As you may have noticed, things look slightly different around here today.
You’re looking at the first site redesign in almost two years, and though things admittedly haven’t changed much, hopefully they have changed for the better.
You see, after years of making occasional tweaks here and there on the site’s CSS, the entire file had turned into a bloated mess, with many redundant and/or contradictory directives, to the point where making even the most trivial changes had become a challenge.
Good CSS hygiene is very important to the well-being of any site. When you discover a horrible bug in the design — and I do mean when, not if — the ability to fix it quickly and safely can save you a ton of downtime, and quite a few headaches.
With that in mind, a few weeks ago I decided it was finally time to clean up my own mess, and I’ve since been rewriting the site’s entire CSS from scratch. Today, I’m ready to publish the revised design, which you’re seeing right now.
For future reference, this is what Analog Senses looked like up until yesterday:
And this is what it should be looking like right now:
Human beings don’t usually like change, but I have to say the new design has grown on me surprisingly quickly, to the point where I can now barely look at the old one anymore.
I’ve been really looking forward to launching it for the past few days, but I didn’t want to rush things. All it takes is one bug to make the entire launch a disaster, so I wanted to make sure I crossed all my t’s and dotted all my i’s before hitting publish. That ultimately proved to be the right choice, as I had to fix a last-minute issue yesterday that prevented me from launching it, despite that being my original target date. Clearly, you can never be too careful.
Reference style guide
When you’re working on a site redesign, a style guide can be a wonderful resource.
The purpose of a style guide is to show how the most commonly used HTML elements are displayed on the site. Style guides are very useful when working on a site’s CSS, as they allow you to instantly see if anything breaks.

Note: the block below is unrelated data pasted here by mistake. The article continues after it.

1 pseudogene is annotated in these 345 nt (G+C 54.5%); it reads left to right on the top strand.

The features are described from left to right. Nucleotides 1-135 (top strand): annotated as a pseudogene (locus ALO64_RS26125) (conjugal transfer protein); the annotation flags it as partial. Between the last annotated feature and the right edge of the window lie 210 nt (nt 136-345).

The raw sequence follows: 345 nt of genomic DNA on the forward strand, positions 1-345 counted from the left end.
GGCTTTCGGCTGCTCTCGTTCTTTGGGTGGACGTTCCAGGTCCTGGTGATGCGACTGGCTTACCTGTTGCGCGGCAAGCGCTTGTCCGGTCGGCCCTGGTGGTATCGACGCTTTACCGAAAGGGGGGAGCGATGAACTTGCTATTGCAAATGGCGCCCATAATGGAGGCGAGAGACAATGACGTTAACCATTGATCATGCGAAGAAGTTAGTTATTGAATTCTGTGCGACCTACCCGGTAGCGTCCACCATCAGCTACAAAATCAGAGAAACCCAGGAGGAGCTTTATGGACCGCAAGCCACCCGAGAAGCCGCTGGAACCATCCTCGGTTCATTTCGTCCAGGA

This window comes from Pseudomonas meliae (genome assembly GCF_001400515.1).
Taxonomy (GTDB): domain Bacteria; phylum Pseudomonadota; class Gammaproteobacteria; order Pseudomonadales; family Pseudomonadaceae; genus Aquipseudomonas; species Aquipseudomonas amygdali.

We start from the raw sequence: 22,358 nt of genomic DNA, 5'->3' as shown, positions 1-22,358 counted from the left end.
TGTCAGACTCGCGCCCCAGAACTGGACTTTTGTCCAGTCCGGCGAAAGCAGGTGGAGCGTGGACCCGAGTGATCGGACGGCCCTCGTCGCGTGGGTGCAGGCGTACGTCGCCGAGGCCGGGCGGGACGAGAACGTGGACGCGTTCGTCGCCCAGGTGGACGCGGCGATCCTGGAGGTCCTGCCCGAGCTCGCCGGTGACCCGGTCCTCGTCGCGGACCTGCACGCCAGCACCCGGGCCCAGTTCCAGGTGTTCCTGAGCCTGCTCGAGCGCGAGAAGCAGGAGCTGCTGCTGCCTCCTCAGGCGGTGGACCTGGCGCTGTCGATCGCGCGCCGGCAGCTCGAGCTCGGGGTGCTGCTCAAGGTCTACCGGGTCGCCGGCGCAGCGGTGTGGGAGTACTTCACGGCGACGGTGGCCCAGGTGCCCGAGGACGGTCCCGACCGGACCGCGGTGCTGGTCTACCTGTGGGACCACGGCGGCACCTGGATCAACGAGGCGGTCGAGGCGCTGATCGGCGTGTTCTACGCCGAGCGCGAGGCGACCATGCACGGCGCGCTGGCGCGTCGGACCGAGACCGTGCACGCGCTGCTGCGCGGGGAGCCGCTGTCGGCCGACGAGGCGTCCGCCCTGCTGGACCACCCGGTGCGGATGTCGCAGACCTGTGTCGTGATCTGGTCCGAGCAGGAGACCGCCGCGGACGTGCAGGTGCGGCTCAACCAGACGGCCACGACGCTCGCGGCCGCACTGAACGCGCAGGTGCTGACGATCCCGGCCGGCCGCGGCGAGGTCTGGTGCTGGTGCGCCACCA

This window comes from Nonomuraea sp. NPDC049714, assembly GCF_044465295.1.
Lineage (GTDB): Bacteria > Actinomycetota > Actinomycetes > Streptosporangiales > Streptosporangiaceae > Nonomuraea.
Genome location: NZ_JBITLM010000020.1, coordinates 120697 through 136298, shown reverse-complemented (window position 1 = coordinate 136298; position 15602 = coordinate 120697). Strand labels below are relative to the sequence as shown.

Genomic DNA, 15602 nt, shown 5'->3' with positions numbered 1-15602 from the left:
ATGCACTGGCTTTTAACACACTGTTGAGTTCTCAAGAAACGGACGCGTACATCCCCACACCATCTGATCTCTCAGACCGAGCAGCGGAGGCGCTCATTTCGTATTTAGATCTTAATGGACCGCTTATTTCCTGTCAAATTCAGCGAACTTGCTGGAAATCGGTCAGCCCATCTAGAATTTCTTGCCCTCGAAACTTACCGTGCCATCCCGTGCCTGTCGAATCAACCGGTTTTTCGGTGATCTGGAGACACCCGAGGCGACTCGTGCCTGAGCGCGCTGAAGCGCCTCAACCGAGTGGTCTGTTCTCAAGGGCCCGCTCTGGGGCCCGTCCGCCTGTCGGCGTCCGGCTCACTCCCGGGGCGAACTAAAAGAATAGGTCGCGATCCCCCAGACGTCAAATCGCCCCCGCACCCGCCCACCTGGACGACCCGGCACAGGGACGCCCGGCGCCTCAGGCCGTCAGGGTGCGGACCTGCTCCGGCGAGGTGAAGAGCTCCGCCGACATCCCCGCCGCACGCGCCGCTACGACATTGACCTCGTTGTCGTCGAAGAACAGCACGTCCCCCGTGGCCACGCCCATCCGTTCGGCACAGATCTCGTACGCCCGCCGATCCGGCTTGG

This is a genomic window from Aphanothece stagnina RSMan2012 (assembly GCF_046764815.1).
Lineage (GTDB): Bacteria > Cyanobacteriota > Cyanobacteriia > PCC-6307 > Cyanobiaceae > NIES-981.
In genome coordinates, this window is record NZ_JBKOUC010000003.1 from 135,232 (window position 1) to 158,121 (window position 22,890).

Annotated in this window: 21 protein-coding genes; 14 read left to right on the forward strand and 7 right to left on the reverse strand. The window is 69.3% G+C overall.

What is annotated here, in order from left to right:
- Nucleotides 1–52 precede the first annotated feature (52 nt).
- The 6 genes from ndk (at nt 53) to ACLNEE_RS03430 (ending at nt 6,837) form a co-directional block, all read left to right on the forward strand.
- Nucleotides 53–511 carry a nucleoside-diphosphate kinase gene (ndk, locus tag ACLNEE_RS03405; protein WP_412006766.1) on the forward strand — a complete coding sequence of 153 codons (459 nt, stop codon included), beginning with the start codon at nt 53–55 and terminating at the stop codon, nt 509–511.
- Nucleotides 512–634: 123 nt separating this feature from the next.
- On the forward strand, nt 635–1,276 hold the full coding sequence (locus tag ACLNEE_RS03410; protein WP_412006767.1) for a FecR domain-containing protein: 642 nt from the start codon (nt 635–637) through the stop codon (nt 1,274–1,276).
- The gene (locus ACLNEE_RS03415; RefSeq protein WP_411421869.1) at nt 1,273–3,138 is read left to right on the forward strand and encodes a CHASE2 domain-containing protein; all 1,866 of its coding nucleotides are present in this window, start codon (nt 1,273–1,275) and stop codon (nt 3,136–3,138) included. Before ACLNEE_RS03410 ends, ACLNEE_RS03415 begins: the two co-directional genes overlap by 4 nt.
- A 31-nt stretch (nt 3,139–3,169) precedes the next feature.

As part of the current redesign, I’ve created a reference style guide for Analog Senses, which you can see here. In order to facilitate your own tweaking and testing — on your own site, that is — I’m also making it available as a standalone document.
Said reference document is licensed under a Creative Commons Attribution 4.0 International License, and it’s available as a .markdown file here.
Analog Senses is written in Markdown, and styled using CSS only. For that reason, the contents of that document may largely apply to other Markdown-based websites. You’ll probably need to make a few changes to account for some custom handling of certain elements, but this should be a good starting point.
It should go without saying, but I’m not obligated to offer support of any kind to go with the file, so use it only if you know what you’re doing, and only at your own risk.
Now, let’s go over the new design in a bit more detail.
Subtle changes on the outside, profound ones on the inside
If I had to describe the new design in just a few words, I’d say it’s the Snow Leopard of site redesigns. At first look, not much seems to have changed from the previous design, but changes on the inside have been profound. As they say, everything needed to change, so things could stay the same.
Colors and typography
The most noticeable change is, of course, the color scheme. Gone are the gray textured background and greenish links, in favor of a clean white design with beautiful teal accents. I’ve always loved teal, and luckily for me, it’s recognized by name by HTML, so that was an easy choice.
An important benefit of the new design over the old one is that it doesn’t rely on any image files except for the tiny favicon. That means loading times should be even faster, and pages should be leaner. It’s a win for me, but also a win for readers, as it should be.